NEW DELHI: The Indian Space Research Organisation (Isro) on Wednesday released images of Chandrayaan-3’s Vikran lander clicked by Pragyan rover on the lunar surface.
Isro releases images of Chandrayaan-3’s Vikram lander
The Indian Space Research Organisation (Isro) has unveiled images of Chandrayaan-3’s Vikram lander taken by the Pragyan rover on the lunar surface. The image was captured by the Navigation Camera onboard the rover. Isro stated that the NavCams for the Chandrayaan-3 Mission are developed by the Laboratory for Electro-Optics Systems (LEOS).
Chandrayaan-3 lander and rover continue to function on the lunar surface
The Chandrayaan-3 lander and rover have successfully completed half of their designed life on the lunar surface. They have been sending scientific data on a daily basis for the past week. Although the lander and rover are designed to last for one lunar day (14 Earth days), they have mechanisms in place to reactivate when the sun rises again after the long night. Both the Vikram lander and Pragyan rover are solar-powered and operate only during sunlit periods, when temperatures in the polar area are above 54°C.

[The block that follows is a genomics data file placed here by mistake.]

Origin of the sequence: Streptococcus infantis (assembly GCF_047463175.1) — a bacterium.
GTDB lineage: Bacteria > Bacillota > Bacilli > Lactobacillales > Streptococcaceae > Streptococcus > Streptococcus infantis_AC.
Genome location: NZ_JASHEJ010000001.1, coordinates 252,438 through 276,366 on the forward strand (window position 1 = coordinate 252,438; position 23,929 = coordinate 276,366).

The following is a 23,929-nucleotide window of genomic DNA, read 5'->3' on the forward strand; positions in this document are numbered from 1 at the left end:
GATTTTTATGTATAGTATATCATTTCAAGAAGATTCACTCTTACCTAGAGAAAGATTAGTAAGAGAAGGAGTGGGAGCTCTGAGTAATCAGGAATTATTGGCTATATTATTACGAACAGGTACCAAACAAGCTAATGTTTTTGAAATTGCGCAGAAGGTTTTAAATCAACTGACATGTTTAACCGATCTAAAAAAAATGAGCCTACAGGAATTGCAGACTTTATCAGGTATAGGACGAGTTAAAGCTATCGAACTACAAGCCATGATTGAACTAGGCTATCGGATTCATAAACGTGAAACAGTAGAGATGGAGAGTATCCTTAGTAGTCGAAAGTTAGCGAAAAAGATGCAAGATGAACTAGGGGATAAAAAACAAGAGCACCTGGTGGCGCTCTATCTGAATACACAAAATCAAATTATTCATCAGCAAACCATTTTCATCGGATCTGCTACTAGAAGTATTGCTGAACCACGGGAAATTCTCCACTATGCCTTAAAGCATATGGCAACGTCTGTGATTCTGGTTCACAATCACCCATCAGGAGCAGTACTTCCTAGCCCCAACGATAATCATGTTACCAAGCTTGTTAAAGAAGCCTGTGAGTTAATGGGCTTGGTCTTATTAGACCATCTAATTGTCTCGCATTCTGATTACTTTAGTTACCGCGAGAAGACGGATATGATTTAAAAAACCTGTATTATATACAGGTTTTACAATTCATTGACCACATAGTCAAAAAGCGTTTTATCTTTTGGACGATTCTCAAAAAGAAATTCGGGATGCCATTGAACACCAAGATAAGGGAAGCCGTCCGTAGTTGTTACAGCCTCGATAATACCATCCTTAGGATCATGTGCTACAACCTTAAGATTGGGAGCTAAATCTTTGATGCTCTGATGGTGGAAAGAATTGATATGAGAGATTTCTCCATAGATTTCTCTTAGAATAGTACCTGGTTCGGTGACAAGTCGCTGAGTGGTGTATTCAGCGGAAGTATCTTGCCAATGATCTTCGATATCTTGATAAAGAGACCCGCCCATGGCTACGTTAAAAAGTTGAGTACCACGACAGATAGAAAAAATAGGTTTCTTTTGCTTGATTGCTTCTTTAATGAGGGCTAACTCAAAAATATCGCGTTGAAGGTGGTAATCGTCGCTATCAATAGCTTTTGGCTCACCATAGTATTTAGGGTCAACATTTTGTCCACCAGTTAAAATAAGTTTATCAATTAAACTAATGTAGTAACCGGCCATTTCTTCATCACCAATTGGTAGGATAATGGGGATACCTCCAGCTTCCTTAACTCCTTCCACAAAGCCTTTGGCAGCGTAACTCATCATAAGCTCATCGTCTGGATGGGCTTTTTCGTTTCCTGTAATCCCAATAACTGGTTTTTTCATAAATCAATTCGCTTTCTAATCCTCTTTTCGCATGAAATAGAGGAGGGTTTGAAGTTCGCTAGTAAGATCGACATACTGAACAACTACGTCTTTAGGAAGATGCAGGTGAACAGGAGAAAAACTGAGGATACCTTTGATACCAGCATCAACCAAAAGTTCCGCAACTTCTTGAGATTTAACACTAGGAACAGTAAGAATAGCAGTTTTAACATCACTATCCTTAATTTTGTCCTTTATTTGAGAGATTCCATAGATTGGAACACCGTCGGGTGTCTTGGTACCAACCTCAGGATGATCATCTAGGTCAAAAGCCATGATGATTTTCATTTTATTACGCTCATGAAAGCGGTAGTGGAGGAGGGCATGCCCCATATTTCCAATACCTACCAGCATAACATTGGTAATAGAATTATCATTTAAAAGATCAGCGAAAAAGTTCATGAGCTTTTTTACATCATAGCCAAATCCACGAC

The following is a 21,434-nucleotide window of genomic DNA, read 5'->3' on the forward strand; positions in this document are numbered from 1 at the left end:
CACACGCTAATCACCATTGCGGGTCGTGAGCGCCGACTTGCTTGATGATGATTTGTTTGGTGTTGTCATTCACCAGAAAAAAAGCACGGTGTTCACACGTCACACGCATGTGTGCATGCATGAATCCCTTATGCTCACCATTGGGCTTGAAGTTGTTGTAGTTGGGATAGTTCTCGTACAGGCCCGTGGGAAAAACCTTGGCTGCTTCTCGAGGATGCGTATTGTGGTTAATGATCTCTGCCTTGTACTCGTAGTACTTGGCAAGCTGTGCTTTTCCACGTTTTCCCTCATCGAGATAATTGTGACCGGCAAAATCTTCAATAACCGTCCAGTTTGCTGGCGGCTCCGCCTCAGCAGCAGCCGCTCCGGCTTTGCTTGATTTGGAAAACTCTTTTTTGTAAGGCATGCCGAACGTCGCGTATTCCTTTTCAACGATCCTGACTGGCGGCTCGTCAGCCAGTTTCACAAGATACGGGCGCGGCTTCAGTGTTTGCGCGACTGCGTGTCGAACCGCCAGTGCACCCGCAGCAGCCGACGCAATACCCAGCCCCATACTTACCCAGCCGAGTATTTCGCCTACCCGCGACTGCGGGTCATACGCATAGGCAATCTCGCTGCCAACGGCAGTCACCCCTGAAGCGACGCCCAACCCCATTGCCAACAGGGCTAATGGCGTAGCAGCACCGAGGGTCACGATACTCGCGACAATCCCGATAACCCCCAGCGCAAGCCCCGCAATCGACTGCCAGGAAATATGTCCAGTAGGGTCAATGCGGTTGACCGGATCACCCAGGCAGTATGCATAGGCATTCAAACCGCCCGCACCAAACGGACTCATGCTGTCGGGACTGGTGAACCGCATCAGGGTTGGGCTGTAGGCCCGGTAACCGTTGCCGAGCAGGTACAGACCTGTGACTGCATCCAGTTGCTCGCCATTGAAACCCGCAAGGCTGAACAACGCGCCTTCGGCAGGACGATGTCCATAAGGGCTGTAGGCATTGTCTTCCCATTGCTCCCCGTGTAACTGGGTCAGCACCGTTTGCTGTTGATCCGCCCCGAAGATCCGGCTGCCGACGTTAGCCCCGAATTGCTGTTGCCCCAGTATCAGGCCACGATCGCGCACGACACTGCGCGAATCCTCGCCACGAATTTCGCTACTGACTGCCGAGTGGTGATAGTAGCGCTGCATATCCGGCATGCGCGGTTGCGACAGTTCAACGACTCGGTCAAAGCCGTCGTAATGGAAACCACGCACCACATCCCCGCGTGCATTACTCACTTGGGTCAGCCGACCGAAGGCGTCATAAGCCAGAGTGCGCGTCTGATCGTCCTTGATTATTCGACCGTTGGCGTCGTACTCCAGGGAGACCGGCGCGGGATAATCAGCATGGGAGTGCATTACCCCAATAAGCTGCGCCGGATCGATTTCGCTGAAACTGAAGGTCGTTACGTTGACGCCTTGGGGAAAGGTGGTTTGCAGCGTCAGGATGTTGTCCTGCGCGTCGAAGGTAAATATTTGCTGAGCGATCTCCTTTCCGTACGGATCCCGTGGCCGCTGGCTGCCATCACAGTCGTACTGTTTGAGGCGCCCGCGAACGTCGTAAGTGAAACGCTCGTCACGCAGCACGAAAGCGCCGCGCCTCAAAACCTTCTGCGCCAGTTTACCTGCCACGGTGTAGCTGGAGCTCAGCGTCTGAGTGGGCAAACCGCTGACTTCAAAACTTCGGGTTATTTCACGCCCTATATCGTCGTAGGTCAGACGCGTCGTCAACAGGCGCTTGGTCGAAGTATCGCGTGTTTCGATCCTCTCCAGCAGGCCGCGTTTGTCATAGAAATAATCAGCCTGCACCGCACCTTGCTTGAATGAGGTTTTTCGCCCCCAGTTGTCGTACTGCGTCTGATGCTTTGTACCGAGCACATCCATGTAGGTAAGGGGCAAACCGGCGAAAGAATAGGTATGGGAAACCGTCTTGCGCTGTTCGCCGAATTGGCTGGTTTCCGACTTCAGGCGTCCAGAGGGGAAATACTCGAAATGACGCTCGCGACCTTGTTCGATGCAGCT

Pragyan rover changes path to avoid crater
On August 27, the Pragyan rover encountered a 4-meter diameter crater located 3 meters ahead of its location, causing it to alter its path. It was previously reported that rover operations on the Moon are semi-autonomous, and ground stations need to transmit commands for its mobility. The rover’s onboard navigation camera data is downloaded to the ground for the generation of a digital elevation model (DEM). The ground and mechanisms teams then decide which path to take and send the command for the rover to follow. A similar operation was carried out on August 27 to ensure that the rover avoids the new crater.
- The Indian Space Research Organisation (Isro) has released images of Chandrayaan-3’s Vikram lander taken by the Pragyan rover on the lunar surface.
- The lander and rover have completed about half their designed life on the lunar surface and continue to send scientific data daily.
- The Pragyan rover changed its path to avoid a 4-meter diameter crater it encountered on August 27.
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